“What they are seeing is that on one hand we go after Honduras, and on the other hand we don’t take the same strong position against Nicaragua,” Mack said. “We seem to be a little passive when it comes to Nicaragua, so that creates a muddled world in Latin America where there’s no leadership.”

 Mack went on to show his own style of leadership by acting like a playground bully with the Carter Center’s Dr. McCoy for suggesting Nicaragua’s election results were unverifiable due to the lack of transparency.

“Well, duh!” Mack said.

The Tico’s take

Perhaps the strangest testimony of the day came from former Costa Rican Ambassador Jaime Daremblum, a longtime Tico lobbyist and outspoken critic of Ortega.

Daremblum told the committee that Ortega is a “hardened autocrat and expert in stealing elections,” and said any efforts to recommend electoral reforms would only “fall on deaf ears” in Nicaragua’s sullied Sandinista-controlled electoral council.

But Daremblum resorted to fear-mongering when it came to the issue of Nicaragua’s relations with Iran. Ambassador Callahan stressed that Nicaragua’s relationship with Iran is based more on rhetoric than cooperation, but Daremblum seemed determine to overstate the relationship and exaggerate the alleged threat it represents to U.S. national security.

Daremblum claims Iran is using Nicaragua to establish a “strategic presence” close to the United States’ borders, just like the U.S. has military troops stationed in the Middle East in close proximity to Iran.

“Iran wants to the do exactly the same thing with its presence in Nicaragua,” Daremblum said.

Anyone who pays any attention to Nicaragua knows that’s nonsense. Iran has less of a presence in Nicaragua than TGI Fridays, and there’s no evidence that they’re any more threatening.

 Daremblum’s efforts to equate the U.S.’ full-strike military capacity in the Middle East to a couple of lonely Iranian diplomats sitting around in a Managua home waiting for the first Iranian tourist to show up with a lost passport, is laughable.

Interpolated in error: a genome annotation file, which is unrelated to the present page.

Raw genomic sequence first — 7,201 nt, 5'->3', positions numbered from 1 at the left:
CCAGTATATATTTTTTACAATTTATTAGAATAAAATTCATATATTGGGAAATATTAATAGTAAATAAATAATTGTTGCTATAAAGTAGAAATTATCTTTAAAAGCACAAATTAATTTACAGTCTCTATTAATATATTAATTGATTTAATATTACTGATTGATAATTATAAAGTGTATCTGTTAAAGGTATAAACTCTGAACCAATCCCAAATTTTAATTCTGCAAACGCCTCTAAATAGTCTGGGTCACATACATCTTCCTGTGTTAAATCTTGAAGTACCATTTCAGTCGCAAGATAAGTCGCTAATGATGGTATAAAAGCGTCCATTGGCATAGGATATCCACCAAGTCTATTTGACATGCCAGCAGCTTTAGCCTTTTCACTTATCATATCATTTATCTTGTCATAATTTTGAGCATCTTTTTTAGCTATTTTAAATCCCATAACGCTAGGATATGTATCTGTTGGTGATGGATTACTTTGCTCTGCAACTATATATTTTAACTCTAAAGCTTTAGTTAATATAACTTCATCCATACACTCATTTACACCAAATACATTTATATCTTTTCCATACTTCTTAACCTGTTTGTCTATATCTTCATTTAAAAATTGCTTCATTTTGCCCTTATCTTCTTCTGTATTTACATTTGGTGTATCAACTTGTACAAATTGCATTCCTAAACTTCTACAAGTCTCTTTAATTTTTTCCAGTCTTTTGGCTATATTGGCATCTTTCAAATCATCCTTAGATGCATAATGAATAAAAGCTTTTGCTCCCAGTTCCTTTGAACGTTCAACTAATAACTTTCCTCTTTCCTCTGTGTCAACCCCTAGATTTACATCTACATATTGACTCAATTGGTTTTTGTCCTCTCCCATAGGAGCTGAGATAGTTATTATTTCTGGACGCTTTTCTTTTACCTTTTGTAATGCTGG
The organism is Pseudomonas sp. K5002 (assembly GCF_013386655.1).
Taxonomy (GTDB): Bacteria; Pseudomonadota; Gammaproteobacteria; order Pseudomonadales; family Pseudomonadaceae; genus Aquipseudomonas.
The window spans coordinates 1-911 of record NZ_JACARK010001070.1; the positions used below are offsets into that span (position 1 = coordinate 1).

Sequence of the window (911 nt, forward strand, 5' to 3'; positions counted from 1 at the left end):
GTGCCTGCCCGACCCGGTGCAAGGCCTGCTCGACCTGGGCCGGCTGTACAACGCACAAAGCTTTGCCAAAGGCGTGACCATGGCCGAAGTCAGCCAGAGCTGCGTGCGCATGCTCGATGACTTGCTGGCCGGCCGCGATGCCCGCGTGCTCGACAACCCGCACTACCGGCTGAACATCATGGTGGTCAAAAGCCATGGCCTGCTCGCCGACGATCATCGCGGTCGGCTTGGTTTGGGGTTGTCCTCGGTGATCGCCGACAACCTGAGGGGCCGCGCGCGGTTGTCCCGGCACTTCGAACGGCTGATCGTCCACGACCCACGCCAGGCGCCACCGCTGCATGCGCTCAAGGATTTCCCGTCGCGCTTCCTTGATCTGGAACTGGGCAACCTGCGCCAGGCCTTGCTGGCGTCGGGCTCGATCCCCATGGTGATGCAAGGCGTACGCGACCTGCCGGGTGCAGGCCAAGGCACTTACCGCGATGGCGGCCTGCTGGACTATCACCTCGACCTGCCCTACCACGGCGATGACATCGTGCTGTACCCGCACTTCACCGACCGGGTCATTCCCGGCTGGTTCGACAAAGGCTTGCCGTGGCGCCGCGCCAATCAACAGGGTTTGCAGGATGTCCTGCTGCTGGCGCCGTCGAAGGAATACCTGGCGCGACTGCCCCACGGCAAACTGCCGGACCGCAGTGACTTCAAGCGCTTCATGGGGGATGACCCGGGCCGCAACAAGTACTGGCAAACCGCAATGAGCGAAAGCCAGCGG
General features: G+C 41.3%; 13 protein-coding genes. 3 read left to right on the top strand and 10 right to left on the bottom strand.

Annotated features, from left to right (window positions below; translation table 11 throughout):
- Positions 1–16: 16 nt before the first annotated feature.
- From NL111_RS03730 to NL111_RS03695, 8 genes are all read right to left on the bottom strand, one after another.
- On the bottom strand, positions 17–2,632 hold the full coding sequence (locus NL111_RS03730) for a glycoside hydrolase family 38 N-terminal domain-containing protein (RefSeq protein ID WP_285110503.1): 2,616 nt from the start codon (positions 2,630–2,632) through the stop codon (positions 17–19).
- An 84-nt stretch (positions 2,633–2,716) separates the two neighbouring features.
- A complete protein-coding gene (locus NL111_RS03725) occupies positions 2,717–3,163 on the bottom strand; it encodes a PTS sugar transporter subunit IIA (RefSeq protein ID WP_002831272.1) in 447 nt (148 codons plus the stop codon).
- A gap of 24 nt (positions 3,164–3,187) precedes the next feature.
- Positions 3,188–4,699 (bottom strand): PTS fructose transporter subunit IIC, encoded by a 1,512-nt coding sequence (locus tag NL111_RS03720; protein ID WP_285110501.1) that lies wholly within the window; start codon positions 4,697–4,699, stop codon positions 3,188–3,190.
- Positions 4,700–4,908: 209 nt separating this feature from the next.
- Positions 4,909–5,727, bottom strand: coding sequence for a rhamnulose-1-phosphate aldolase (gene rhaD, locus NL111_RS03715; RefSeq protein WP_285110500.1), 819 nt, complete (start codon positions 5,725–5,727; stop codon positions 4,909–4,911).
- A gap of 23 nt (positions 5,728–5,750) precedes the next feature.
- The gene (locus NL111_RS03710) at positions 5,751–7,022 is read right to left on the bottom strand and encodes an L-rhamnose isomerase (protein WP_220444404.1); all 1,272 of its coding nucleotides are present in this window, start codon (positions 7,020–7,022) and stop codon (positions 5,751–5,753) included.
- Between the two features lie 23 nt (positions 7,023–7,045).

Or at least it would be if the U.S. congressmen knew enough about Nicaragua to not take those comments seriously. The problem, however, is that when certain members of the House Foreign Affairs Committee don’t even know how many syllables Nicaragua has, there’s a good chance there’s a lot of other things they don’t know either. And in that haze, the idea of an Iranian foothold in Nicaragua—similar to the idea of the communist foothold in Nicaragua in the 1980s—probably seems scary.

Daremblum, a veteran political operator, understands the gringos’ fear perfectly well. And as his country enters another round of border squabbles with Nicaragua, he realizes he can use Washington’s concern about Nicaragua to Costa Rica’s advantage.

But when it comes to Nicaragua, Iran is a red herring. Nicaragua’s problems are much more homegrown.

If the United States is serious about taking an interest in Nicaragua again, first its need to figure out why. The U.S. won’t help anything or anyone if it goes from being uninformed and disinterested to uninformed and active.

The U.S. has been blowing it in Nicaragua for more than a century, despite the dedicated work of many state department individuals who truly want to see the country succeed. U.S. lawmakers need to learn from history before rushing to repeat it.

The only thing worse than non-engagement is dumb engagement.

  • sayayuca

    Our world is never gonna get any better while we’re still thinking that some nations have the right to interfere in other nation affairs. Who has given the US the right to even discuss matters that are of the sole competence of the Nicaraguan people? Has the Nicaraguan Congress ever had a session to “study and debate” the state of the democracy in the USA or any other country? Some out there pretty sure will come up with the argument of the economical help given, as a base for having this right to interfere. Well, there is 2 types of help, one is a loan, which you’re paying back and you should’nt be subjected to any other obligation and the other one is a donation or gift that is supposed to be an un-interested gesture. If you don’t like the way your donation is being administered just don’t give it any more, but don’t you feel with the right to impose your will to others.

    • crisalex

      wow sayayuca, i see that you have poured in comments on all topics where there´s critizism of Ortega, you’re half right about the fact that no other nation should interfere in a nation’s affairs, but WE nicaraguan beleive there should be a sense of support when the BIG guys that dominate the ARMY, police forces, so on so forth are doing wrong to the people of a country. OTHER NATIONS SHOULD HELP SMALLER NATIONS WHEN THERE’S WRONGDOINGS that are taking the tolls on the people.

    • http://above howard cox

      Does that include Chavez interfering in Nicaraguas internal affairs? Never mind, Chavez wont be around much longer.

  • Rita Lugo

    Lets hope the good old time of cover ops come back as we all know by now who the enemy is. It’s time to take out people like Chavez and Ortega.